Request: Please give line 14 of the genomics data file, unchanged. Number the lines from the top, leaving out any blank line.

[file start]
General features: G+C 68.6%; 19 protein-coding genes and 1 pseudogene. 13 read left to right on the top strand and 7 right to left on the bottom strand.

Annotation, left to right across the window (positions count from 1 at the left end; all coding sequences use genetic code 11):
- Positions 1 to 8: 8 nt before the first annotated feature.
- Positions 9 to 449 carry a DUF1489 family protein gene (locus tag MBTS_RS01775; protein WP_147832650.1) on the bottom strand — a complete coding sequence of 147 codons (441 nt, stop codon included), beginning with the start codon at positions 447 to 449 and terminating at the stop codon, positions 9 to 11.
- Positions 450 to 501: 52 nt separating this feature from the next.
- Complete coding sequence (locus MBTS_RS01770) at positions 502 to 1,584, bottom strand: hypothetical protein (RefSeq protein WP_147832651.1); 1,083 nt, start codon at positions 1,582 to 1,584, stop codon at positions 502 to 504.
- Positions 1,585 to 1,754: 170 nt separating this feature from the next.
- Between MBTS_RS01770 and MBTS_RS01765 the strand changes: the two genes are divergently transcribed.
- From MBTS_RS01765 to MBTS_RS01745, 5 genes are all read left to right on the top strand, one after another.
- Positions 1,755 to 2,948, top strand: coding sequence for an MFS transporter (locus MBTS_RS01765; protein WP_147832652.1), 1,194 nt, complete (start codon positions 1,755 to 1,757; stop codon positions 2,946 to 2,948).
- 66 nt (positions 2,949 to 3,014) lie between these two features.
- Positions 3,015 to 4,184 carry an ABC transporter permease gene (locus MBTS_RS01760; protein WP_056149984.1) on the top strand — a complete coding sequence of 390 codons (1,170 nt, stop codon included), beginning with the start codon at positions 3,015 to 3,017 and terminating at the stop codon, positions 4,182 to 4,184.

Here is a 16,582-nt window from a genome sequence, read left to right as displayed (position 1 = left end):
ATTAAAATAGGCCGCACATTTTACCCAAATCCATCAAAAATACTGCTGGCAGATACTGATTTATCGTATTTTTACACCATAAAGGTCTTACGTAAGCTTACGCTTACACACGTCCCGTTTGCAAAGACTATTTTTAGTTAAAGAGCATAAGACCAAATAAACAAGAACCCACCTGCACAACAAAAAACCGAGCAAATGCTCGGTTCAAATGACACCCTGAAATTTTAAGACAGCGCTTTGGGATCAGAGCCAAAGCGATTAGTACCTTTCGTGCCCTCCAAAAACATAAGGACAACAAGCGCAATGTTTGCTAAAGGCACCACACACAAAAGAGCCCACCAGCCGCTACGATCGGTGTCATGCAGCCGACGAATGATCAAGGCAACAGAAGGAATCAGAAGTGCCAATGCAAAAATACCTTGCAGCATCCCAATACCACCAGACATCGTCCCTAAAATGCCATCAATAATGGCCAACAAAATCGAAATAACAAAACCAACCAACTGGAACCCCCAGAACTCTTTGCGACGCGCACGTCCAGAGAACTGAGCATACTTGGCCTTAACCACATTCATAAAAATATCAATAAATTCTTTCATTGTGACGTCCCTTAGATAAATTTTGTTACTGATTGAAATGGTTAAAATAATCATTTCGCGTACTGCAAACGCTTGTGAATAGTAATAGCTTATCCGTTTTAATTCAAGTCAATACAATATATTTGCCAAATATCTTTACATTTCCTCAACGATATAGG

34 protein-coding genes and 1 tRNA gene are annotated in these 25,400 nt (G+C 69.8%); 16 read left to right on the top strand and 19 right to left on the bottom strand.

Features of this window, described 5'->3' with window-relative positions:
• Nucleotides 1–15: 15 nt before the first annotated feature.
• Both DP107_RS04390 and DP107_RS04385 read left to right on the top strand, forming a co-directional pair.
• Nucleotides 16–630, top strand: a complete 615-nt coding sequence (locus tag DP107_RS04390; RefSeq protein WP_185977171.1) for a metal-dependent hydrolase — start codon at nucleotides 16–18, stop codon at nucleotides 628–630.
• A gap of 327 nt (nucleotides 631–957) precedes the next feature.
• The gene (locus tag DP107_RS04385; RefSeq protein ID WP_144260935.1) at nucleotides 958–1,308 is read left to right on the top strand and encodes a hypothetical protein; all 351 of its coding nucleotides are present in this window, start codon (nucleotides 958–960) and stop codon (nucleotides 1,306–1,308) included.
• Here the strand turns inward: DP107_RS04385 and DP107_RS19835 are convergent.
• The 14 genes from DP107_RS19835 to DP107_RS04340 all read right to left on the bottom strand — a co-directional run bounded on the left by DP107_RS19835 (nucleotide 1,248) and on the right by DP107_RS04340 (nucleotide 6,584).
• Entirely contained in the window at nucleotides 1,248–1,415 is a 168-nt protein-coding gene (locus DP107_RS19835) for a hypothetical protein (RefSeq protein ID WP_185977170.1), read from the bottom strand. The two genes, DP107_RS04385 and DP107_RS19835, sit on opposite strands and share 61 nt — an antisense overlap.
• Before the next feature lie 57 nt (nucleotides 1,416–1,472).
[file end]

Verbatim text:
ATTAAAATAGGCCGCACATTTTACCCAAATCCATCAAAAATACTGCTGGCAGATACTGATTTATCGTATTTTTACACCATAAAGGTCTTACGTAAGCTTACGCTTACACACGTCCCGTTTGCAAAGACTATTTTTAGTTAAAGAGCATAAGACCAAATAAACAAGAACCCACCTGCACAACAAAAAACCGAGCAAATGCTCGGTTCAAATGACACCCTGAAATTTTAAGACAGCGCTTTGGGATCAGAGCCAAAGCGATTAGTACCTTTCGTGCCCTCCAAAAACATAAGGACAACAAGCGCAATGTTTGCTAAAGGCACCACACACAAAAGAGCCCACCAGCCGCTACGATCGGTGTCATGCAGCCGACGAATGATCAAGGCAACAGAAGGAATCAGAAGTGCCAATGCAAAAATACCTTGCAGCATCCCAATACCACCAGACATCGTCCCTAAAATGCCATCAATAATGGCCAACAAAATCGAAATAACAAAACCAACCAACTGGAACCCCCAGAACTCTTTGCGACGCGCACGTCCAGAGAACTGAGCATACTTGGCCTTAACCACATTCATAAAAATATCAATAAATTCTTTCATTGTGACGTCCCTTAGATAAATTTTGTTACTGATTGAAATGGTTAAAATAATCATTTCGCGTACTGCAAACGCTTGTGAATAGTAATAGCTTATCCGTTTTAATTCAAGTCAATACAATATATTTGCCAAATATCTTTACATTTCCTCAACGATATAGG